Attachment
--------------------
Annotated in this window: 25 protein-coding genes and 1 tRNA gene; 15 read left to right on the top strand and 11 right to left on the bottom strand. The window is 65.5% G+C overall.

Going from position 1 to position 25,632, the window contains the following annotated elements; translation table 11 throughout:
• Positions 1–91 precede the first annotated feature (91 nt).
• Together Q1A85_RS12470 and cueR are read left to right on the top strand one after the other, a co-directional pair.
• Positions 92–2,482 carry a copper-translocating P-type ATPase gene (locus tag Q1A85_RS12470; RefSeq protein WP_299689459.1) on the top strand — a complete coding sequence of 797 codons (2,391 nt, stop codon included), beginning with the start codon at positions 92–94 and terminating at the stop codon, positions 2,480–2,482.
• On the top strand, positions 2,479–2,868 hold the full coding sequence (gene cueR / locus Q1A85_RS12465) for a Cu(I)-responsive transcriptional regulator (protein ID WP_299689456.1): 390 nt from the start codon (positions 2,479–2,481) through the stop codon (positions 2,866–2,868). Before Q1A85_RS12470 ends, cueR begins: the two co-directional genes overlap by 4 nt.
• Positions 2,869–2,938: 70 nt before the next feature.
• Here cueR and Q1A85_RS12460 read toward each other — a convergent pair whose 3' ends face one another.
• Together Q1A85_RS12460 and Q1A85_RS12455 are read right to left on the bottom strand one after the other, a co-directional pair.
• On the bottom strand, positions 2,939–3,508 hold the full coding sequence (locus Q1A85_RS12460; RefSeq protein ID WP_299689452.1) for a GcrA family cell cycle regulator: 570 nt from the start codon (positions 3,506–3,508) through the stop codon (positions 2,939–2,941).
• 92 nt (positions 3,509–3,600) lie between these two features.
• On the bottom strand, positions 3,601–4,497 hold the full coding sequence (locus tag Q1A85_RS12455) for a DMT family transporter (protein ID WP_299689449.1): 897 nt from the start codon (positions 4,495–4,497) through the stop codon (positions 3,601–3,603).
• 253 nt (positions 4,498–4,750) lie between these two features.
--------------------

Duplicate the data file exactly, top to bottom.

Annotated in this window: 25 protein-coding genes and 1 tRNA gene; 15 read left to right on the top strand and 11 right to left on the bottom strand. The window is 65.5% G+C overall.

Going from position 1 to position 25,632, the window contains the following annotated elements; translation table 11 throughout:
• Positions 1–91 precede the first annotated feature (91 nt).
• Together Q1A85_RS12470 and cueR are read left to right on the top strand one after the other, a co-directional pair.
• Positions 92–2,482 carry a copper-translocating P-type ATPase gene (locus tag Q1A85_RS12470; RefSeq protein WP_299689459.1) on the top strand — a complete coding sequence of 797 codons (2,391 nt, stop codon included), beginning with the start codon at positions 92–94 and terminating at the stop codon, positions 2,480–2,482.
• On the top strand, positions 2,479–2,868 hold the full coding sequence (gene cueR / locus Q1A85_RS12465) for a Cu(I)-responsive transcriptional regulator (protein ID WP_299689456.1): 390 nt from the start codon (positions 2,479–2,481) through the stop codon (positions 2,866–2,868). Before Q1A85_RS12470 ends, cueR begins: the two co-directional genes overlap by 4 nt.
• Positions 2,869–2,938: 70 nt before the next feature.
• Here cueR and Q1A85_RS12460 read toward each other — a convergent pair whose 3' ends face one another.
• Together Q1A85_RS12460 and Q1A85_RS12455 are read right to left on the bottom strand one after the other, a co-directional pair.
• On the bottom strand, positions 2,939–3,508 hold the full coding sequence (locus Q1A85_RS12460; RefSeq protein ID WP_299689452.1) for a GcrA family cell cycle regulator: 570 nt from the start codon (positions 3,506–3,508) through the stop codon (positions 2,939–2,941).
• 92 nt (positions 3,509–3,600) lie between these two features.
• On the bottom strand, positions 3,601–4,497 hold the full coding sequence (locus tag Q1A85_RS12455) for a DMT family transporter (protein ID WP_299689449.1): 897 nt from the start codon (positions 4,495–4,497) through the stop codon (positions 3,601–3,603).
• 253 nt (positions 4,498–4,750) lie between these two features.